February 19 2024
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‘Partly excellent, partly abysmal’: 20 years of the CCRC

‘Partly excellent, partly abysmal’: 20 years of the CCRC

The CCRC was set up as a result of a royal commission on the day the Birmingham Six walked free

‘Partly excellent, partly abysmal’: 20 years of the CCRC

Almost lost amid the avalanche of publicity which accompanied the release of the Birmingham Six on 14 March 1991 was an announcement from Home Secretary Kenneth Baker MP. A Royal Commission was to be established which would examine all aspects of the criminal justice system in England and Wales. Among more than 350 proposals put forward by the Runciman Commission two years later was the creation of a ‘new body’ to examine allegations ‘that a miscarriage of justice may have occurred’ and where appropriate ‘refer the case to the Court of Appeal’. Another two years passed before the Criminal Appeal Act 1995 made provision for a Criminal Cases Review Commission (CCRC).

The Home Office published a lengthy discussion paper on how the new body might operate and finally on March 31 1997, the CCRC took up its duties.

The government couldn’t be accused of having rushed into setting up the Commission. As long ago as 1977, Lord Devlin in an official report to Home Secretary Roy Jenkins MP advocated an ‘independent review tribunal’ to investigate alleged wrongful convictions. In 1982, Home Secretary Leon Brittan MP flatly rejected similar calls from the Home Affairs Select Committee. It took the extraordinary worldwide campaigns on behalf of innocent Irish prisoners during the 1980s and 1990s to move the government towards belated action.

On its 20th birthday, has the CCRC fulfilled the hopes of those who urged its creation? What have been the Commission’s successes (and failures)? Do we still need such a body?

Over the next few weeks, the Justice Gap is going to be running a series of articles written by students from Cardiff Law School’s innocence project. Over the last 12 years, their innocence project has  looked closely at 40 cases concerning  people maintaining their innocence and involved some 750 students in their work.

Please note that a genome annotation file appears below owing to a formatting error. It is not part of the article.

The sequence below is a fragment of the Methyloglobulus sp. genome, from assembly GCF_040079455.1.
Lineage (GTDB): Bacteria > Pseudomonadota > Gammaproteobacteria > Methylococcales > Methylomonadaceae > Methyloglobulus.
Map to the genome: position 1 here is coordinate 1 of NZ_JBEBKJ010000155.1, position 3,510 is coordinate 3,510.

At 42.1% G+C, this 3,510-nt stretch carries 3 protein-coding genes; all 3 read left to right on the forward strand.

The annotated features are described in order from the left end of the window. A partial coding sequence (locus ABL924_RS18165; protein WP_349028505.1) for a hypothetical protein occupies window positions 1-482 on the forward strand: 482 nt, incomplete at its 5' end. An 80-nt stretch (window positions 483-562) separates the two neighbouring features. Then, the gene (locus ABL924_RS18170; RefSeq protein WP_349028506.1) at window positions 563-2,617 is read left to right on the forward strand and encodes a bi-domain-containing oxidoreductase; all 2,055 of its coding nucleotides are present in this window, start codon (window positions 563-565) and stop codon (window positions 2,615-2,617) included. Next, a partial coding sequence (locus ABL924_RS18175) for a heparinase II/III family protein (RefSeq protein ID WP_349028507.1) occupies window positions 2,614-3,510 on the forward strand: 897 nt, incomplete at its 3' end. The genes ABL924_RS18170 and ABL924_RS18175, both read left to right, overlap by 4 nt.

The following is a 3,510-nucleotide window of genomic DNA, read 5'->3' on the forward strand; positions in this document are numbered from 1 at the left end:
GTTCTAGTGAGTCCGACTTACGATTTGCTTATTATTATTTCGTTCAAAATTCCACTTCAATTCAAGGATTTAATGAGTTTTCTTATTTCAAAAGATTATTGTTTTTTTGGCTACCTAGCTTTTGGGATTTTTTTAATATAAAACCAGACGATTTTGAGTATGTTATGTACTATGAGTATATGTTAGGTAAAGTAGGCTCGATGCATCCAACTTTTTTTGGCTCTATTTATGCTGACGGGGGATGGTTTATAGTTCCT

It’s sometimes assumed there was unanimity among those who campaigned to overturn miscarriages of justice that an independent investigative body empowered to refer convictions back to the Court of Appeal was the best way forward. That’s not my recollection.

Chris Mullin MP, for example, proposed in his evidence to the Royal Commission a Court of Last Resort comprising ‘a clear majority of non-lawyers’ with ‘the power to quash that conviction without further reference to the Court of Appeal’. For my own part, the only solution I could envision worse than a final court composed of lawyers was one made up of non-lawyers. Others favoured retention of the Home Secretary’s powers to refer convictions assisted by a radically reformed and expanded C3 Division, the Home Office department then responsible for dealing with claims of wrongful conviction. In my more rational moments, I was forced to concede that a system under which elected politicians decided whether to send convictions back to the courts was a constitutional nonsense. It was quite simply wrong that political pressure – such as we’d exerted by the truck load in the Birmingham Six and other cases – should play a role in determining the fate of innocent prisoners.

Eddie Gilfoyle at press conference to declare his innocence of murdering his wife Paula after serving 18 years in prison

I don’t recall much starry-eyed optimism among campaigners when the CCRC was created. We merely hoped the new body would improve on C3 Division whose woeful track record was almost beyond satire.

The division was poorly staffed by around 20 civil servants. None was legally qualified. Its processes were opaque and unaccountable. Officials mostly saw their job as rebutting evidence uncovered by prisoners, lawyers, journalists and campaigners. Cases dragged on for years frequently culminating in curt, inexplicable dismissals. C3 displayed absurd prejudices in relation to some cases.

I once found myself in conversation with a senior C3 official at a conference. He warmly praised what he described as the intelligence and sensitivity in which we were conducting the campaign for two Tamil men Sam Kulasingham and Prem Sivalingham (the East Ham Two) wrongly convicted of a 1986 firebombing and exonerated in 1994. I mentioned I also chaired the campaign for the men convicted of the 1978 murder of newspaper boy Carl Bridgewater. His demeanour changed dramatically as he launched into a diatribe against the Bridgewater Four campaign’s alleged reckless irresponsibility.

As our conversation drew to a close, I could only feebly comment I was reasonably certain I was the same person when chairing each campaign.

Has the CCRC out-performed C3? Undoubtedly. By July 2016, the Commission had sent 625 convictions back to the Court of Appeal from more than 20,000 applications. 70% of referrals resulted in quashed convictions. More than 400 people owed their freedom and/or exoneration to the CCRC. In 1993, when the Royal Commission published its report and public disquiet about wrongful convictions was at its zenith, the Home Secretary referred two convictions to the Court of Appeal on C3’s recommendation. Just two.